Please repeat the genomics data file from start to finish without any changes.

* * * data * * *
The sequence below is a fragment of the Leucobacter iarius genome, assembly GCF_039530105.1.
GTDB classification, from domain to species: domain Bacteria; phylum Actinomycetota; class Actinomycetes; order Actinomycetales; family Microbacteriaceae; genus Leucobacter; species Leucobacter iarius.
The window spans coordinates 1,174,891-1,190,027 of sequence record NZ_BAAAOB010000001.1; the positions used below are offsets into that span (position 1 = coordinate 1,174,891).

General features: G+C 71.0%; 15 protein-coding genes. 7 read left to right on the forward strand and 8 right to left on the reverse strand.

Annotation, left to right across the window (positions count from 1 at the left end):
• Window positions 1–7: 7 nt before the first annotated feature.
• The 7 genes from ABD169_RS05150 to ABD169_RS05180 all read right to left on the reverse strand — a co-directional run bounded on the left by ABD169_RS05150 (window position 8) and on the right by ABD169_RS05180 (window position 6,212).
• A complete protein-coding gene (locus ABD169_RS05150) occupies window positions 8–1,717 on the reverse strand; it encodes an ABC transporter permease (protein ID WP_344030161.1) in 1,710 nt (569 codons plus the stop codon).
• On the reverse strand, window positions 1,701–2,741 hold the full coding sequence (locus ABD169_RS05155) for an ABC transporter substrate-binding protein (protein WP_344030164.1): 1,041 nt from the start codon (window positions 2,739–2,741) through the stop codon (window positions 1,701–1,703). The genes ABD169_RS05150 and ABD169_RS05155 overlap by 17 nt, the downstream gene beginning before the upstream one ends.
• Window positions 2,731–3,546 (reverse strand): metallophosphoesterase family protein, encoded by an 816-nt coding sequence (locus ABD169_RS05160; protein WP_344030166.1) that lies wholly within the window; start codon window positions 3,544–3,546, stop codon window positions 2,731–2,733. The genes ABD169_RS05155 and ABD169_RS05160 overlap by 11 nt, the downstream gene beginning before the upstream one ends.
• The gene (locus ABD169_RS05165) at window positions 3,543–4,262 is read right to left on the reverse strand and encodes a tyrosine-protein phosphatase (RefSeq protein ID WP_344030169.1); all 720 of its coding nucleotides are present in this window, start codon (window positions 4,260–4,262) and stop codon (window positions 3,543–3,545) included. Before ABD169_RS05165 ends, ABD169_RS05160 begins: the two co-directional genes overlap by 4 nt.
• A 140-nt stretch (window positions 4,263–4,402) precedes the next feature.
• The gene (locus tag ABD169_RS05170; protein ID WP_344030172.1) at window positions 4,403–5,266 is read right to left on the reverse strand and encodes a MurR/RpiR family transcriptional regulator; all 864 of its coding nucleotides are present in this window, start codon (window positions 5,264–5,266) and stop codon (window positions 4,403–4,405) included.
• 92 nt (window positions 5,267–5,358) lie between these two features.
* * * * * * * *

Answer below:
The sequence below is a fragment of the Leucobacter iarius genome, assembly GCF_039530105.1.
GTDB classification, from domain to species: domain Bacteria; phylum Actinomycetota; class Actinomycetes; order Actinomycetales; family Microbacteriaceae; genus Leucobacter; species Leucobacter iarius.
The window spans coordinates 1,174,891-1,190,027 of sequence record NZ_BAAAOB010000001.1; the positions used below are offsets into that span (position 1 = coordinate 1,174,891).

General features: G+C 71.0%; 15 protein-coding genes. 7 read left to right on the forward strand and 8 right to left on the reverse strand.

Annotation, left to right across the window (positions count from 1 at the left end):
• Window positions 1–7: 7 nt before the first annotated feature.
• The 7 genes from ABD169_RS05150 to ABD169_RS05180 all read right to left on the reverse strand — a co-directional run bounded on the left by ABD169_RS05150 (window position 8) and on the right by ABD169_RS05180 (window position 6,212).
• A complete protein-coding gene (locus ABD169_RS05150) occupies window positions 8–1,717 on the reverse strand; it encodes an ABC transporter permease (protein ID WP_344030161.1) in 1,710 nt (569 codons plus the stop codon).
• On the reverse strand, window positions 1,701–2,741 hold the full coding sequence (locus ABD169_RS05155) for an ABC transporter substrate-binding protein (protein WP_344030164.1): 1,041 nt from the start codon (window positions 2,739–2,741) through the stop codon (window positions 1,701–1,703). The genes ABD169_RS05150 and ABD169_RS05155 overlap by 17 nt, the downstream gene beginning before the upstream one ends.
• Window positions 2,731–3,546 (reverse strand): metallophosphoesterase family protein, encoded by an 816-nt coding sequence (locus ABD169_RS05160; protein WP_344030166.1) that lies wholly within the window; start codon window positions 3,544–3,546, stop codon window positions 2,731–2,733. The genes ABD169_RS05155 and ABD169_RS05160 overlap by 11 nt, the downstream gene beginning before the upstream one ends.
• The gene (locus ABD169_RS05165) at window positions 3,543–4,262 is read right to left on the reverse strand and encodes a tyrosine-protein phosphatase (RefSeq protein ID WP_344030169.1); all 720 of its coding nucleotides are present in this window, start codon (window positions 4,260–4,262) and stop codon (window positions 3,543–3,545) included. Before ABD169_RS05165 ends, ABD169_RS05160 begins: the two co-directional genes overlap by 4 nt.
• A 140-nt stretch (window positions 4,263–4,402) precedes the next feature.
• The gene (locus tag ABD169_RS05170; protein ID WP_344030172.1) at window positions 4,403–5,266 is read right to left on the reverse strand and encodes a MurR/RpiR family transcriptional regulator; all 864 of its coding nucleotides are present in this window, start codon (window positions 5,264–5,266) and stop codon (window positions 4,403–4,405) included.
• 92 nt (window positions 5,267–5,358) lie between these two features.